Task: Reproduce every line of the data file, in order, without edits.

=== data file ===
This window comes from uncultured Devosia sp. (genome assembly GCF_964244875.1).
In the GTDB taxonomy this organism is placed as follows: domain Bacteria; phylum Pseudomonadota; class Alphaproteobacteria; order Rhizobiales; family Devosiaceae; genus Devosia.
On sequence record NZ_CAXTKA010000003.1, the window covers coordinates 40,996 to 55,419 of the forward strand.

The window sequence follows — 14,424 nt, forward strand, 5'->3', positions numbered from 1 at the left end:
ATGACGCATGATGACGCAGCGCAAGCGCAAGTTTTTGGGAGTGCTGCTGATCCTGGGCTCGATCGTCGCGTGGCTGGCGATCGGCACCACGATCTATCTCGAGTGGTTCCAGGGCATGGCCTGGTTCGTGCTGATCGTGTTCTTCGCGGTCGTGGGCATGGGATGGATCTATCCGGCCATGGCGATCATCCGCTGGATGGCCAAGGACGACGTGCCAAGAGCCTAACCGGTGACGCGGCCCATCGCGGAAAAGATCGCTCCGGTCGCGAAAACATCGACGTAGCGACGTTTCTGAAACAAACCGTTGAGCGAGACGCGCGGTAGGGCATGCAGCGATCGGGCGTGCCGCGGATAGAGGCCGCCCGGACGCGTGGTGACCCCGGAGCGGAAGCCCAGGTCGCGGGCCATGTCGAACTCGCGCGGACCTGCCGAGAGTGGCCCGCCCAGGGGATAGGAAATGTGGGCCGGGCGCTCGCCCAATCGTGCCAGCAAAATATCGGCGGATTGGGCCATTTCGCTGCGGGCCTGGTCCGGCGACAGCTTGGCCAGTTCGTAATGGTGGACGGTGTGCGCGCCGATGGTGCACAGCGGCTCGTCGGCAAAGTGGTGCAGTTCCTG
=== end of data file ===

This window comes from uncultured Devosia sp. (genome assembly GCF_964244875.1).
In the GTDB taxonomy this organism is placed as follows: domain Bacteria; phylum Pseudomonadota; class Alphaproteobacteria; order Rhizobiales; family Devosiaceae; genus Devosia.
On sequence record NZ_CAXTKA010000003.1, the window covers coordinates 40,996 to 55,419 of the forward strand.

The window sequence follows — 14,424 nt, forward strand, 5'->3', positions numbered from 1 at the left end:
ATGACGCATGATGACGCAGCGCAAGCGCAAGTTTTTGGGAGTGCTGCTGATCCTGGGCTCGATCGTCGCGTGGCTGGCGATCGGCACCACGATCTATCTCGAGTGGTTCCAGGGCATGGCCTGGTTCGTGCTGATCGTGTTCTTCGCGGTCGTGGGCATGGGATGGATCTATCCGGCCATGGCGATCATCCGCTGGATGGCCAAGGACGACGTGCCAAGAGCCTAACCGGTGACGCGGCCCATCGCGGAAAAGATCGCTCCGGTCGCGAAAACATCGACGTAGCGACGTTTCTGAAACAAACCGTTGAGCGAGACGCGCGGTAGGGCATGCAGCGATCGGGCGTGCCGCGGATAGAGGCCGCCCGGACGCGTGGTGACCCCGGAGCGGAAGCCCAGGTCGCGGGCCATGTCGAACTCGCGCGGACCTGCCGAGAGTGGCCCGCCCAGGGGATAGGAAATGTGGGCCGGGCGCTCGCCCAATCGTGCCAGCAAAATATCGGCGGATTGGGCCATTTCGCTGCGGGCCTGGTCCGGCGACAGCTTGGCCAGTTCGTAATGGTGGACGGTGTGCGCGCCGATGGTGCACAGCGGCTCGTCGGCAAAGTGGTGCAGTTCCTG